The E3 ubiquitin ligase membrane-associated ring-CH–type finger 2 (MARCH2) is known to be involved in intracellular vesicular trafficking, but its role in the early secretory pathway between the endoplasmic reticulum (ER) and Golgi compartments is largely unknown. Human ER–Golgi intermediate compartment protein 2 (ERGIC2) and ERGIC3 are orthologs of Erv41 and Erv46 in yeast, proteins that form a heteromeric complex, cycle between the ER and Golgi, and function as cargo receptors in both anterograde and retrograde protein trafficking. Here, we report that MARCH2 directs ubiquitination and subsequent degradation of ERGIC3 and that MARCH2 depletion increases endogenous ERGIC3 levels. We provide evidence that the lysine residues at positions 6 and 8 of ERGIC3 are the major sites of MARCH2-mediated ubiquitination. Of note, MARCH2 did not significantly decrease the levels of an ERGIC3 variant with lysine-to-arginine substitutions at residues 6 and 8. We also show that ERGIC3 binds to itself or to ERGIC2, whereas ERGIC2 is unable to interact with itself. Our results indicate that 1-antitrypsin and haptoglobin are likely to be cargo proteins of ERGIC3. We further observed that 1-antitrypsin and haptoglobin specifically bind to ERGIC3 and that ERGIC3 depletion decreases their secretion. Moreover, MARCH2 reduced secretion of 1-antitrypsin and haptoglobin, and coexpression of the ubiquitination-resistant ERGIC3 variant largely restored their secretion, suggesting that MARCH2-mediated ERGIC3 ubiquitination is the major cause of the decrease in trafficking of ERGIC3-binding secretory proteins. Our findings provide detailed insights into the regulation of the early secretory pathway by MARCH2 and into ERGIC3 function.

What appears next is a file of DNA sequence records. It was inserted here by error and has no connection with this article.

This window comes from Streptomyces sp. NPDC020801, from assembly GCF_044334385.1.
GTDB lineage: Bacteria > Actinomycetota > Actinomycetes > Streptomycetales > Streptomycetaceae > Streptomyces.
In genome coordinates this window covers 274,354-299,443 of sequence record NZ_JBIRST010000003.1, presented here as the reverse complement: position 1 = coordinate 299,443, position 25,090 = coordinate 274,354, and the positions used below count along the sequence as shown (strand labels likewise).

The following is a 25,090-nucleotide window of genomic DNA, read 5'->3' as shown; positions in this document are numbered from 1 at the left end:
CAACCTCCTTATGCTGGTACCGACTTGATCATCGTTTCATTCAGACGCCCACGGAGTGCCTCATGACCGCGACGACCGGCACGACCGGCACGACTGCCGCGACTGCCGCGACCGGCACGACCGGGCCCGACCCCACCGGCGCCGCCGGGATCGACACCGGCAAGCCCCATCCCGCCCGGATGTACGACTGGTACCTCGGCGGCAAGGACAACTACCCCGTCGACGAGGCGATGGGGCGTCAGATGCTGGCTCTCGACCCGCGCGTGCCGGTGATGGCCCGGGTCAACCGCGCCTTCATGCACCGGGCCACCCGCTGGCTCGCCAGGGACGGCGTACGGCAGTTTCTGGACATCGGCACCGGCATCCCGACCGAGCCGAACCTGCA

Bibliographical noteFunding Information:
This work was supported by the National Research Foundation of Korea (NRF) Grants NRF-2019R1A2C1010777 and NRF-2018R1A2B6003455 funded by the Korea government (Ministry of Science and ICT (MSIT)) and the Brain Korea 21 (BK21) PLUS Program (to J.-B. Y.). The authors declare that they have no conflicts of interest with the contents of this article.
© 2019 Yoo et al.
All Science Journal Classification (ASJC) codes
- Molecular Biology
- Cell Biology